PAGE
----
Study claims early childhood brain test can predict future path

The study found that a small portion of the population accounts for the majority of crime, welfare dependence and health-care costs

Study claims early childhood brain test can predict future path

File photo: Dominic Lipinski/PA Wire/Press Association Images

New research has claimed that an assessment of ‘brain health’ in children as young as three-years-old may help to predict dependence on state welfare and health-care in later life.

A detailed analysis of the lives of nearly 1,000 people in New Zealand - from birth to age 38 - has found that a small portion of the population accounts for the lion’s share of social costs such as crime, welfare dependence and health-care.

The study, by researchers at King’s College London, Duke University and the University of Otago in New Zealand, found that just 20% of the study population accounted for 81% of criminal convictions and 77% of fatherless childrearing.

This fifth of the study population also consumed three-quarters of drug prescriptions, two-thirds of welfare benefits and more than half of the hospital nights and cigarettes smoked.

The researchers found they could have predicted who was likely to incur such costs as early as age 3 based on assessments of 'brain health' - giving them hope that early interventions could avoid some of these social costs. 

The researchers have stressed that any potential to predict a person’s life course should be an invitation to intervene - not discriminate.

Professor Terrie Moffitt from King’s College in London said people are often too quick to stigmatise as soon as a population segment is singled out.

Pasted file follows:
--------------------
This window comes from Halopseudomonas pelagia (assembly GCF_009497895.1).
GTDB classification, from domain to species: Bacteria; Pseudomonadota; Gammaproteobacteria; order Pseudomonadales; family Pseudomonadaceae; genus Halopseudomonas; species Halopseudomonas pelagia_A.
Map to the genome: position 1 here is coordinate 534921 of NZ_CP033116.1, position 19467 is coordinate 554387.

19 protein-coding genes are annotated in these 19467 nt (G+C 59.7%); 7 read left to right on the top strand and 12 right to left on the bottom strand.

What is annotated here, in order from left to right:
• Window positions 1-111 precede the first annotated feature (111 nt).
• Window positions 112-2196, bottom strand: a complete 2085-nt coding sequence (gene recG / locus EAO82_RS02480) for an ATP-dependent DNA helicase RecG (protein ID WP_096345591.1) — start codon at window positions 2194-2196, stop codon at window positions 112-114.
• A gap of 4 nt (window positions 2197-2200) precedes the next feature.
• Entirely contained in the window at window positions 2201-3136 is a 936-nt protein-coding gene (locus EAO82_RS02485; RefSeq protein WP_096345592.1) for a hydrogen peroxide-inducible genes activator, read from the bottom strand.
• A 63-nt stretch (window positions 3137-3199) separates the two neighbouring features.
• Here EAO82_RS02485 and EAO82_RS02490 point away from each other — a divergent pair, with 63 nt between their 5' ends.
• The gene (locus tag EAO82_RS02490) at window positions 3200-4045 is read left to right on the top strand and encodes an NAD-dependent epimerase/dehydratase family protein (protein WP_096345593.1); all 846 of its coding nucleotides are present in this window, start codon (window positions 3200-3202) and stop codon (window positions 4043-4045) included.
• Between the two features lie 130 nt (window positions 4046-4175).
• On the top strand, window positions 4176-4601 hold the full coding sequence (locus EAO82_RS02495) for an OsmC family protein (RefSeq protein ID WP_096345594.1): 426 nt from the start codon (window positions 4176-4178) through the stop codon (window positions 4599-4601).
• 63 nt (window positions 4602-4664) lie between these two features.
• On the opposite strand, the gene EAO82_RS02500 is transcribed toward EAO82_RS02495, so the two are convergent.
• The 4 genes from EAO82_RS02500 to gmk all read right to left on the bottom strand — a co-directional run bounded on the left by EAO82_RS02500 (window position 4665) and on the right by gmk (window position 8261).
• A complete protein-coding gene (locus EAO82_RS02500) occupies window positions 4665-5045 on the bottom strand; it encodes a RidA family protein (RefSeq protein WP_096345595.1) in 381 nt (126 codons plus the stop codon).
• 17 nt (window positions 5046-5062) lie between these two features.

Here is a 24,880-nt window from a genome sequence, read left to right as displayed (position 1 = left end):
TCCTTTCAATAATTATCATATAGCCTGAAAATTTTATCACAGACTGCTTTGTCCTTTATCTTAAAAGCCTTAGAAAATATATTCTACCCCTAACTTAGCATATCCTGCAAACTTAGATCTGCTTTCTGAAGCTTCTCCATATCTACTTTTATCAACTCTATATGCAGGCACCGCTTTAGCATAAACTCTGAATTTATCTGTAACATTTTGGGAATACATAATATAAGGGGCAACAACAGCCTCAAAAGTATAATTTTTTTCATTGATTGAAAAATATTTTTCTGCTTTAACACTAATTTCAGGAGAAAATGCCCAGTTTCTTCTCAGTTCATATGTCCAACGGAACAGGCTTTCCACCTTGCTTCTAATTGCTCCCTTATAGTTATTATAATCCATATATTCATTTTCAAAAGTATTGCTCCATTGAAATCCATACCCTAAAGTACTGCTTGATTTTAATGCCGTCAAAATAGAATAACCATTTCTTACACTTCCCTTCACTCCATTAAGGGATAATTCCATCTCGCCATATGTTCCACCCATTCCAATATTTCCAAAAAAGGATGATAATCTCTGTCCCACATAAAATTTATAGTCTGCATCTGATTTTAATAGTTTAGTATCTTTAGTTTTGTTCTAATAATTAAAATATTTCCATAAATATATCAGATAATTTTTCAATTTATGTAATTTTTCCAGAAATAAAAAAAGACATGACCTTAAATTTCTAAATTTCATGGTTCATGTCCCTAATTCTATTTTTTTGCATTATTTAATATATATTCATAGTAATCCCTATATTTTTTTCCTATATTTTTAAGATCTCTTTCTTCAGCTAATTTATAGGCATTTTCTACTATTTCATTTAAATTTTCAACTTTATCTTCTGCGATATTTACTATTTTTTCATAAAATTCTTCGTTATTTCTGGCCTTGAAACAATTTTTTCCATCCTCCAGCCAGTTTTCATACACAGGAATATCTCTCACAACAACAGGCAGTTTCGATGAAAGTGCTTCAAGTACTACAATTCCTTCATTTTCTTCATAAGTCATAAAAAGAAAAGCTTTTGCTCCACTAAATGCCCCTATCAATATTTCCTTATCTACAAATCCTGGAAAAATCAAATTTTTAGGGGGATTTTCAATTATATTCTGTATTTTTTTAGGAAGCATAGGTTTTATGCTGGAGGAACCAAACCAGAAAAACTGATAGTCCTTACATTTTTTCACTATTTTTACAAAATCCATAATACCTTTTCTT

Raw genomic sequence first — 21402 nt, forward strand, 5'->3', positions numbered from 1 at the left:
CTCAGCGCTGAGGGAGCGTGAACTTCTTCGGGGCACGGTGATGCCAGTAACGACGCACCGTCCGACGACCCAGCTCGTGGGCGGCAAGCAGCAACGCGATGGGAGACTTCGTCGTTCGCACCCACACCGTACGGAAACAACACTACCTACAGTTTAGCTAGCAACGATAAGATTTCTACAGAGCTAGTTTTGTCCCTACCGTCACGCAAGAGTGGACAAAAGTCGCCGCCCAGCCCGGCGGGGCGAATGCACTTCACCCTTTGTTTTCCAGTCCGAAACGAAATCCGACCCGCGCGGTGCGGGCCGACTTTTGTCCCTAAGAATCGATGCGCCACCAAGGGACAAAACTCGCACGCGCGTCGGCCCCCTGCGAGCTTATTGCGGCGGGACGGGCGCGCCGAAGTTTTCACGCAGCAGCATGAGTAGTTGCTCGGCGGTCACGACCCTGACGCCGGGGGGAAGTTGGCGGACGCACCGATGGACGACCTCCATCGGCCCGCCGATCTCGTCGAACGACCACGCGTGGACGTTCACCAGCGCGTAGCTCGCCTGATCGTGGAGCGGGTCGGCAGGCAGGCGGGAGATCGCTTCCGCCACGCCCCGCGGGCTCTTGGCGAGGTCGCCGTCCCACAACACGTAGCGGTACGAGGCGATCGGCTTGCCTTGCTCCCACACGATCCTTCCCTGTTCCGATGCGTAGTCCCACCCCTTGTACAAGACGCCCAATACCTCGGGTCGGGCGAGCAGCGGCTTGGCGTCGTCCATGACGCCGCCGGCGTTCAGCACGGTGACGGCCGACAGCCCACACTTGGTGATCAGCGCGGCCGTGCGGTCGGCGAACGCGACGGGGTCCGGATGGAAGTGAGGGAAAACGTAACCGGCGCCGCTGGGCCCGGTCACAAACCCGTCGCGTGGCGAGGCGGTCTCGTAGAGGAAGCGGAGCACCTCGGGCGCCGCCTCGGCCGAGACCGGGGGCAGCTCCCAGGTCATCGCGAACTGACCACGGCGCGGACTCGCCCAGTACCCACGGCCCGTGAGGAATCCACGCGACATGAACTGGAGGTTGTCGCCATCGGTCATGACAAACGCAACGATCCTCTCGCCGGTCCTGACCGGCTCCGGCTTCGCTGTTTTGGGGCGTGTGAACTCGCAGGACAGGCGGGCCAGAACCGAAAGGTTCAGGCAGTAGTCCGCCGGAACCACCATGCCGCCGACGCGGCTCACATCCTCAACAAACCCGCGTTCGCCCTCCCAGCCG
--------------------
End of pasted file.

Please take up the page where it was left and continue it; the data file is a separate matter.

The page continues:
“Being able to predict which children will struggle is an opportunity to intervene in their lives very early to attempt to change their trajectories - for everyone’s benefit,” she said.

“This study really gives a pretty clear picture of what happens if you don’t intervene.”

Each child in the study participated in a 45-minute examination at age three with studied neurological signs including intelligence, language and motor skills.

The examiners also rated each child on factors including tolerance, restlessness and impulsivity.

The results were then combined to yield a summary the researchers have termed ‘brain health’ with low scores found to predict high healthcare and social costs as an adult.

Professor Avshalom Caspi - also from King’s College - said the study has underlined the connection between a child’s start in life and where they end up.

“We can predict this quite well beginning at age 3 by assessing a child’s history of disadvantage, and particularly their brain health,” said Professor Caspi.

“The purpose of this was not to use the data to complicate children’s lives any further,” he said. “It is to say these children - all children - need a lot of resources - and helping them could yield a remarkable return on investment when they grow up.”

Professor Moffitt said the research was made possible as a result of the accuracy of New Zealand’s national databases.

“We know every location they’ve lived, every name they’ve used. We’re able to match them with pretty much 100% accuracy back for many years,” she said.

“The digitisation of people’s lives allows us to quantify precisely how much a person costs society and which people are using multiple different costly health and social services.

She said the data suggests that society could benefit from a more joined-up approach from state services including the courts, welfare benefits, disability services, children’s services, and the health-care system.